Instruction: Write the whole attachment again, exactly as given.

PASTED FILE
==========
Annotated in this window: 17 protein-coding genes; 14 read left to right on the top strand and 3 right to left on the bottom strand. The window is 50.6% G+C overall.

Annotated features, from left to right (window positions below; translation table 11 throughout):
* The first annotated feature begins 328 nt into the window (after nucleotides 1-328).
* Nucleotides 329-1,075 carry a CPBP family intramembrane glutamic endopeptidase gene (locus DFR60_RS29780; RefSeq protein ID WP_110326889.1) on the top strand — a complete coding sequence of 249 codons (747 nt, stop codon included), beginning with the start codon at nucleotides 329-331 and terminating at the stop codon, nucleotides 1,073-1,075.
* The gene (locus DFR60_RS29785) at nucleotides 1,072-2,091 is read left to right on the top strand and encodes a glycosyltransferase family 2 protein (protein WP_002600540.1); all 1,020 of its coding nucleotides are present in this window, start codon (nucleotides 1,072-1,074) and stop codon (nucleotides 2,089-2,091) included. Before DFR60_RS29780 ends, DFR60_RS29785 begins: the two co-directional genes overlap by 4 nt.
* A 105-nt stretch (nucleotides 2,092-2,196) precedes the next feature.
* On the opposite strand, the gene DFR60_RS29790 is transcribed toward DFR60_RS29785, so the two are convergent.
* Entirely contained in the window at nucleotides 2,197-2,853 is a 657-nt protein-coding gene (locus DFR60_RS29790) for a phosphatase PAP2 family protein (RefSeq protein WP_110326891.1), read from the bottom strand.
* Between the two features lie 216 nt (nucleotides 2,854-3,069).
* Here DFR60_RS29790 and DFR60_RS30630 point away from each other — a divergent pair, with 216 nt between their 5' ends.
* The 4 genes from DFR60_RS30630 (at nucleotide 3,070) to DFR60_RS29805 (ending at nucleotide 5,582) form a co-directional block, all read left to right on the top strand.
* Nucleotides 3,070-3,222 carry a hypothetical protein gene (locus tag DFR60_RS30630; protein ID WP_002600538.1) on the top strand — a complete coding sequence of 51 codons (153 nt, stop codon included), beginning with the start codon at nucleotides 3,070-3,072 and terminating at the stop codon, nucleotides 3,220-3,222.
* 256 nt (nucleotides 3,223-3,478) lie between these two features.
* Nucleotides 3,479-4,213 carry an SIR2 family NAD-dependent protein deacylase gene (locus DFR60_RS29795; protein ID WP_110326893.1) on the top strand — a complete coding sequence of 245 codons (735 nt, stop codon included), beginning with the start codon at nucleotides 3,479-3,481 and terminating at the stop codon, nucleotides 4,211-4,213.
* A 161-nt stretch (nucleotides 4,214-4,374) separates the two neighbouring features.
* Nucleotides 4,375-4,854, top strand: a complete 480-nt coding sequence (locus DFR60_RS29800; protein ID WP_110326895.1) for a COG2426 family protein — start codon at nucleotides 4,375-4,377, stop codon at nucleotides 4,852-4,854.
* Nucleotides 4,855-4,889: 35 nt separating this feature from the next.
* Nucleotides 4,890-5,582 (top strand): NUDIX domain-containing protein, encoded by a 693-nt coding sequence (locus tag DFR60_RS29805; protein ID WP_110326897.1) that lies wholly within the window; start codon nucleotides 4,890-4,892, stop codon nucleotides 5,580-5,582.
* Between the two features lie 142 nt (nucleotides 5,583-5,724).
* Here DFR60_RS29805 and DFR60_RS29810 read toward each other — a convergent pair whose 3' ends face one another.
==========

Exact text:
Annotated in this window: 17 protein-coding genes; 14 read left to right on the top strand and 3 right to left on the bottom strand. The window is 50.6% G+C overall.

Annotated features, from left to right (window positions below; translation table 11 throughout):
* The first annotated feature begins 328 nt into the window (after nucleotides 1-328).
* Nucleotides 329-1,075 carry a CPBP family intramembrane glutamic endopeptidase gene (locus DFR60_RS29780; RefSeq protein ID WP_110326889.1) on the top strand — a complete coding sequence of 249 codons (747 nt, stop codon included), beginning with the start codon at nucleotides 329-331 and terminating at the stop codon, nucleotides 1,073-1,075.
* The gene (locus DFR60_RS29785) at nucleotides 1,072-2,091 is read left to right on the top strand and encodes a glycosyltransferase family 2 protein (protein WP_002600540.1); all 1,020 of its coding nucleotides are present in this window, start codon (nucleotides 1,072-1,074) and stop codon (nucleotides 2,089-2,091) included. Before DFR60_RS29780 ends, DFR60_RS29785 begins: the two co-directional genes overlap by 4 nt.
* A 105-nt stretch (nucleotides 2,092-2,196) precedes the next feature.
* On the opposite strand, the gene DFR60_RS29790 is transcribed toward DFR60_RS29785, so the two are convergent.
* Entirely contained in the window at nucleotides 2,197-2,853 is a 657-nt protein-coding gene (locus DFR60_RS29790) for a phosphatase PAP2 family protein (RefSeq protein WP_110326891.1), read from the bottom strand.
* Between the two features lie 216 nt (nucleotides 2,854-3,069).
* Here DFR60_RS29790 and DFR60_RS30630 point away from each other — a divergent pair, with 216 nt between their 5' ends.
* The 4 genes from DFR60_RS30630 (at nucleotide 3,070) to DFR60_RS29805 (ending at nucleotide 5,582) form a co-directional block, all read left to right on the top strand.
* Nucleotides 3,070-3,222 carry a hypothetical protein gene (locus tag DFR60_RS30630; protein ID WP_002600538.1) on the top strand — a complete coding sequence of 51 codons (153 nt, stop codon included), beginning with the start codon at nucleotides 3,070-3,072 and terminating at the stop codon, nucleotides 3,220-3,222.
* 256 nt (nucleotides 3,223-3,478) lie between these two features.
* Nucleotides 3,479-4,213 carry an SIR2 family NAD-dependent protein deacylase gene (locus DFR60_RS29795; protein ID WP_110326893.1) on the top strand — a complete coding sequence of 245 codons (735 nt, stop codon included), beginning with the start codon at nucleotides 3,479-3,481 and terminating at the stop codon, nucleotides 4,211-4,213.
* A 161-nt stretch (nucleotides 4,214-4,374) separates the two neighbouring features.
* Nucleotides 4,375-4,854, top strand: a complete 480-nt coding sequence (locus DFR60_RS29800; protein ID WP_110326895.1) for a COG2426 family protein — start codon at nucleotides 4,375-4,377, stop codon at nucleotides 4,852-4,854.
* Nucleotides 4,855-4,889: 35 nt separating this feature from the next.
* Nucleotides 4,890-5,582 (top strand): NUDIX domain-containing protein, encoded by a 693-nt coding sequence (locus tag DFR60_RS29805; protein ID WP_110326897.1) that lies wholly within the window; start codon nucleotides 4,890-4,892, stop codon nucleotides 5,580-5,582.
* Between the two features lie 142 nt (nucleotides 5,583-5,724).
* Here DFR60_RS29805 and DFR60_RS29810 read toward each other — a convergent pair whose 3' ends face one another.